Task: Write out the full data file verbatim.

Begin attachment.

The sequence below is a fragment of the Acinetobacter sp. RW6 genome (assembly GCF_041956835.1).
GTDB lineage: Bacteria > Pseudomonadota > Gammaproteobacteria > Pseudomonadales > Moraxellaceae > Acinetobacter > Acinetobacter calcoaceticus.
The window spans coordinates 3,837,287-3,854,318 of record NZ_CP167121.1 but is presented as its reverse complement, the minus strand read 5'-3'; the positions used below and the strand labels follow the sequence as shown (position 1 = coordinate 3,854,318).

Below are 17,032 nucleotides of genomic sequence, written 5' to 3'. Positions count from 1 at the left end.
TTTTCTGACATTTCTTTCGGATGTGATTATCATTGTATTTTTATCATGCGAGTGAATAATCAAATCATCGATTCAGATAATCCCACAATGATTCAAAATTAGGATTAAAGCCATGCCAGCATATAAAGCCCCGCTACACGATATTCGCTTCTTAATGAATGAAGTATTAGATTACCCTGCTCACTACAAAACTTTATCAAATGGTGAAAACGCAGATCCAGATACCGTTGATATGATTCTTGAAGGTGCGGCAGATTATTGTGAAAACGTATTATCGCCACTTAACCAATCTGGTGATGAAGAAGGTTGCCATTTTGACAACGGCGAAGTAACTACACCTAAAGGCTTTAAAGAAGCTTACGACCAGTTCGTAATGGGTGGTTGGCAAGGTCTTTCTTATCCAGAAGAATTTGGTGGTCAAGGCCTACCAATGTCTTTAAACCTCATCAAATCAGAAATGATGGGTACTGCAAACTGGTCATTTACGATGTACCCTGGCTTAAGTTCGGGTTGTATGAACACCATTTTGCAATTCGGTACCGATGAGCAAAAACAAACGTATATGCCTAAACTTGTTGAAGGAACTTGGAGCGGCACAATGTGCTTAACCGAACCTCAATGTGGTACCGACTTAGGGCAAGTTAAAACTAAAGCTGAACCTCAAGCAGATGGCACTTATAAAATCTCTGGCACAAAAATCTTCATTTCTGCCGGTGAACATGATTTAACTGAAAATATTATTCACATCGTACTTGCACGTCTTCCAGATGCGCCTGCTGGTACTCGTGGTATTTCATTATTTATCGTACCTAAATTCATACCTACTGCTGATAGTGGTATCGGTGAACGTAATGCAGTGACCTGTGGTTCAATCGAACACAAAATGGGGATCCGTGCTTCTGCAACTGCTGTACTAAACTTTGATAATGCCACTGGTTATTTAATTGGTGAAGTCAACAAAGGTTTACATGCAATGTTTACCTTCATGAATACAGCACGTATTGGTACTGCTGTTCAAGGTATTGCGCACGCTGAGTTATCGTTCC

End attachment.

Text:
The sequence below is a fragment of the Acinetobacter sp. RW6 genome (assembly GCF_041956835.1).
GTDB lineage: Bacteria > Pseudomonadota > Gammaproteobacteria > Pseudomonadales > Moraxellaceae > Acinetobacter > Acinetobacter calcoaceticus.
The window spans coordinates 3,837,287-3,854,318 of record NZ_CP167121.1 but is presented as its reverse complement, the minus strand read 5'-3'; the positions used below and the strand labels follow the sequence as shown (position 1 = coordinate 3,854,318).

Below are 17,032 nucleotides of genomic sequence, written 5' to 3'. Positions count from 1 at the left end.
TTTTCTGACATTTCTTTCGGATGTGATTATCATTGTATTTTTATCATGCGAGTGAATAATCAAATCATCGATTCAGATAATCCCACAATGATTCAAAATTAGGATTAAAGCCATGCCAGCATATAAAGCCCCGCTACACGATATTCGCTTCTTAATGAATGAAGTATTAGATTACCCTGCTCACTACAAAACTTTATCAAATGGTGAAAACGCAGATCCAGATACCGTTGATATGATTCTTGAAGGTGCGGCAGATTATTGTGAAAACGTATTATCGCCACTTAACCAATCTGGTGATGAAGAAGGTTGCCATTTTGACAACGGCGAAGTAACTACACCTAAAGGCTTTAAAGAAGCTTACGACCAGTTCGTAATGGGTGGTTGGCAAGGTCTTTCTTATCCAGAAGAATTTGGTGGTCAAGGCCTACCAATGTCTTTAAACCTCATCAAATCAGAAATGATGGGTACTGCAAACTGGTCATTTACGATGTACCCTGGCTTAAGTTCGGGTTGTATGAACACCATTTTGCAATTCGGTACCGATGAGCAAAAACAAACGTATATGCCTAAACTTGTTGAAGGAACTTGGAGCGGCACAATGTGCTTAACCGAACCTCAATGTGGTACCGACTTAGGGCAAGTTAAAACTAAAGCTGAACCTCAAGCAGATGGCACTTATAAAATCTCTGGCACAAAAATCTTCATTTCTGCCGGTGAACATGATTTAACTGAAAATATTATTCACATCGTACTTGCACGTCTTCCAGATGCGCCTGCTGGTACTCGTGGTATTTCATTATTTATCGTACCTAAATTCATACCTACTGCTGATAGTGGTATCGGTGAACGTAATGCAGTGACCTGTGGTTCAATCGAACACAAAATGGGGATCCGTGCTTCTGCAACTGCTGTACTAAACTTTGATAATGCCACTGGTTATTTAATTGGTGAAGTCAACAAAGGTTTACATGCAATGTTTACCTTCATGAATACAGCACGTATTGGTACTGCTGTTCAAGGTATTGCGCACGCTGAGTTATCGTTCC